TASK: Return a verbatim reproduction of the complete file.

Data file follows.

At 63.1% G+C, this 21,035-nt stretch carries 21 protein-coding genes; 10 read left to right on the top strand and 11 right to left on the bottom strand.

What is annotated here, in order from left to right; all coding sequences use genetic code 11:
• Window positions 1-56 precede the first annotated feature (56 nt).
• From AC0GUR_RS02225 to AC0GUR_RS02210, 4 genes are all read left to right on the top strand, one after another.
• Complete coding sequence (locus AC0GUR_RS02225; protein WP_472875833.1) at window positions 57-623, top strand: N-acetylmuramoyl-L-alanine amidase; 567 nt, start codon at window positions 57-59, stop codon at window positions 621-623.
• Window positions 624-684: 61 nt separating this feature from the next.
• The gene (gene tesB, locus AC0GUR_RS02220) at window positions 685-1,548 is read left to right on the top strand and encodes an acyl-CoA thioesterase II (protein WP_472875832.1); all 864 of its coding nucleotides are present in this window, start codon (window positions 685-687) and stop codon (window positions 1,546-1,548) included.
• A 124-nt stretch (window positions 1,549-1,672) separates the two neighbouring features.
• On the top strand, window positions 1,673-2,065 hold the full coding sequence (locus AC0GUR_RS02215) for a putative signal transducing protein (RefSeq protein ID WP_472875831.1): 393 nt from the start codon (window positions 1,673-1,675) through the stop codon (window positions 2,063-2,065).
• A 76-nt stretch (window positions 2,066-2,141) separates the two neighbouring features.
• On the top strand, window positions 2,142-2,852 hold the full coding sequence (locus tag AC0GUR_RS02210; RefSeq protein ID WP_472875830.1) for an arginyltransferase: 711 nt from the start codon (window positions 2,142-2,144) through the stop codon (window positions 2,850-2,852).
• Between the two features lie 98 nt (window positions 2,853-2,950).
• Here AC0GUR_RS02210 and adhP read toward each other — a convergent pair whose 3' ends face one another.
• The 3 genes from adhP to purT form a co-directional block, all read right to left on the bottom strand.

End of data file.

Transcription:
At 63.1% G+C, this 21,035-nt stretch carries 21 protein-coding genes; 10 read left to right on the top strand and 11 right to left on the bottom strand.

What is annotated here, in order from left to right; all coding sequences use genetic code 11:
• Window positions 1-56 precede the first annotated feature (56 nt).
• From AC0GUR_RS02225 to AC0GUR_RS02210, 4 genes are all read left to right on the top strand, one after another.
• Complete coding sequence (locus AC0GUR_RS02225; protein WP_472875833.1) at window positions 57-623, top strand: N-acetylmuramoyl-L-alanine amidase; 567 nt, start codon at window positions 57-59, stop codon at window positions 621-623.
• Window positions 624-684: 61 nt separating this feature from the next.
• The gene (gene tesB, locus AC0GUR_RS02220) at window positions 685-1,548 is read left to right on the top strand and encodes an acyl-CoA thioesterase II (protein WP_472875832.1); all 864 of its coding nucleotides are present in this window, start codon (window positions 685-687) and stop codon (window positions 1,546-1,548) included.
• A 124-nt stretch (window positions 1,549-1,672) separates the two neighbouring features.
• On the top strand, window positions 1,673-2,065 hold the full coding sequence (locus AC0GUR_RS02215) for a putative signal transducing protein (RefSeq protein ID WP_472875831.1): 393 nt from the start codon (window positions 1,673-1,675) through the stop codon (window positions 2,063-2,065).
• A 76-nt stretch (window positions 2,066-2,141) separates the two neighbouring features.
• On the top strand, window positions 2,142-2,852 hold the full coding sequence (locus tag AC0GUR_RS02210; RefSeq protein ID WP_472875830.1) for an arginyltransferase: 711 nt from the start codon (window positions 2,142-2,144) through the stop codon (window positions 2,850-2,852).
• Between the two features lie 98 nt (window positions 2,853-2,950).
• Here AC0GUR_RS02210 and adhP read toward each other — a convergent pair whose 3' ends face one another.
• The 3 genes from adhP to purT form a co-directional block, all read right to left on the bottom strand.